Sunday, December 28, 2003

Ariel Sharon has proposed a new "disengagement plan" in his recent speech at a conference in Herzliya. The plan calls for Israeli forces to withdraw unilaterally from the West Bank, behind a perimeter marked by the "security fence" currently under construction. (The fence mostly follows the 1948 Israeli-Jordanian border, but juts out in places well into the West Bank.) The plan also calls for some settlement outposts beyond this perimeter to be dismantled.

The plan has drawn mixed reviews. about 60% of Israelis support it, but many on the left doubt that it will actually be implemented. Meanwhile, the right complains that it represents a victory for terrorists, and a defeat for settlers.

I have a more mundane objection to the plan: it's doomed to fail. The standard argument for withdrawing behind a security fence is that it has succeeded in Gaza, since no suicide bombers have launched attacks on Israel from there. But it's also the case that from Gaza--where the IDF never launched a full-fledged invasion of all the cities, as it did in the West Bank--there has been a steady rain of crude rockets on adjacent Israeli lands, such as the Gaza settlements and the town of Sderot (inside pre-1967 Israel). If the IDF were to "disengage" from the West Bank, it might well be able to prevent suicide bombers from penetrating its security perimiter. But it would be incapable of preventing massive barrages of rockets on towns near the perimiter--including several major Israeli cities.

What would Israel do in such a situation? if it returned to the West Bank in force, it would be no better off than it is now--indeed, worse off, since it had afforded the terrorist organizations time and space to regroup and rejuvenate themselves. If it restrained itself from re-entering the West Bank, it would have to respond from a distance, using weapons, such as artillery and helicopters, that are much more likely to cause collateral civilian damage, and thus earn condemnation from world opinion. And it would run the risk of international "observers" or "peacekeepers" entering the territories in Israel's absence, and turning into de facto defenders of the terrorists' turf.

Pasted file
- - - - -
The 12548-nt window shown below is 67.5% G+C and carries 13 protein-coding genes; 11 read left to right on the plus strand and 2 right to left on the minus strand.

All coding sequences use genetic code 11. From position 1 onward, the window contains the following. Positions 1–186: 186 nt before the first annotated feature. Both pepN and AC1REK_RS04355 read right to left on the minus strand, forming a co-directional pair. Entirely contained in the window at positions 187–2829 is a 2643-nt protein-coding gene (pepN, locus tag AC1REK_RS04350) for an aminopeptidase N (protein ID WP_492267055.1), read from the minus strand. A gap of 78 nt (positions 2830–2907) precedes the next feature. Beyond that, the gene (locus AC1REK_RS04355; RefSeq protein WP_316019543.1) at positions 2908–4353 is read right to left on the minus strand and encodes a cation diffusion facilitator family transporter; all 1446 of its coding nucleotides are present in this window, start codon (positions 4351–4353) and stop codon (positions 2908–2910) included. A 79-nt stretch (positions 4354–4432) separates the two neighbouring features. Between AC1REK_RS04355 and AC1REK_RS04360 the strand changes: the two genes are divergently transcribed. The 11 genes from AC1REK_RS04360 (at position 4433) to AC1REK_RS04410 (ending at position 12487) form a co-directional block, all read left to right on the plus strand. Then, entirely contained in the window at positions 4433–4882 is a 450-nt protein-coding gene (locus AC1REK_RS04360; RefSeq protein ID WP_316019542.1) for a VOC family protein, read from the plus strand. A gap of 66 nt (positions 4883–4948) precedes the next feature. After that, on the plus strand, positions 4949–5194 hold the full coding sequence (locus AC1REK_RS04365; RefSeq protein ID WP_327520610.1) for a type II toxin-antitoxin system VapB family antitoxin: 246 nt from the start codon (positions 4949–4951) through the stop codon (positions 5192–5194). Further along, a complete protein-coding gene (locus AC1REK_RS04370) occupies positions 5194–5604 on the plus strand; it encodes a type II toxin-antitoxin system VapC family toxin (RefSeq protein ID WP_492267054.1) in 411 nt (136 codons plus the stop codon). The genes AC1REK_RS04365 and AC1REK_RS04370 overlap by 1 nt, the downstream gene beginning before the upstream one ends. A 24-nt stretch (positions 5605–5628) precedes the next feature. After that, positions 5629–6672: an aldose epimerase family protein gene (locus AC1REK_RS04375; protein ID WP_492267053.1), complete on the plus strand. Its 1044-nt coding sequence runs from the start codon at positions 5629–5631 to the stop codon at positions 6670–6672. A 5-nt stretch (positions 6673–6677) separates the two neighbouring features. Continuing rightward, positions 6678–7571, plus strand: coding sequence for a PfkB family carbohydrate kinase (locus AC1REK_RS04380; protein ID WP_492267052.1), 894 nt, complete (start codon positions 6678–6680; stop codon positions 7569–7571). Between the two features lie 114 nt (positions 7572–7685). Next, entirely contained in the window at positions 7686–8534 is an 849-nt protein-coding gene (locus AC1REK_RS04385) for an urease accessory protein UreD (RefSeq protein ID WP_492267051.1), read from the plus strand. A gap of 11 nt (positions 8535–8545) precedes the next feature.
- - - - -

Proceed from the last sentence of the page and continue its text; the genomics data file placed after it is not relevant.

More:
The security fence is clearly a necessary measure for the protection of Israelis. And the Israeli far right's complaints notwithstanding, there's nothing wrong with the removal of a few settlement outposts, if it improves Israel's security situation. But abandoning the West Bank to the mercy of Arafat's goons, Hamas, Islamic Jihad and the rest is good neither for its inhabitants nor for their Israeli neighbors. Israeli politicians should stop treating this option as if it were a remotely viable one.

Thursday, December 25, 2003

In early December, the New York Times published an ominous-sounding account of the harsh measures being taken by US troops to quell guerrilla forces still operating in occupied Iraq:
As the guerrilla war against Iraqi insurgents intensifies, American soldiers have begun wrapping entire villages in barbed wire. In selective cases, American soldiers are demolishing buildings thought to be used by Iraqi attackers. They have begun imprisoning the relatives of suspected guerrillas, in hopes of pressing the insurgents to turn themselves in. …

“If you have one of these cards, you can come and go,” coaxed Lt. Col. Nathan Sassaman, the battalion commander whose men oversee the village, about 50 miles north of Baghdad. “If you don’t have one of these cards, you can’t.” The Iraqis nodded and edged their cars through the line. Over to one side, an Iraqi man named Tariq muttered in anger. “I see no difference between us and the Palestinians,” he said. “We didn’t expect anything like this after Saddam fell.”
Both Eric Rescorla and Crooked Timber's Henry Farrell noted the new American tactics with great consternation. I offered comments to each, based on my previous arguments, suggesting that their concern was misplaced.

Well, I didn't expect such quick vindication. According to the Washington Post,
At the heart of this tightly woven network is Auja, Hussein's birthplace, which U.S. commanders say is the intelligence and communications hub of the insurgency....U.S. commanders said they dealt the insurgents a major blow when they decided Oct. 30 to isolate Auja, surrounding it with fence and razor wire so the sole exit was past a U.S. military checkpoint. Russell said this move severed the insurgency's intelligence and communications hub from the outside campaign.
Of course, this latter account could be exaggerated, or even entirely misguided. But so far, at least, my analysis appears to be holding up pretty well.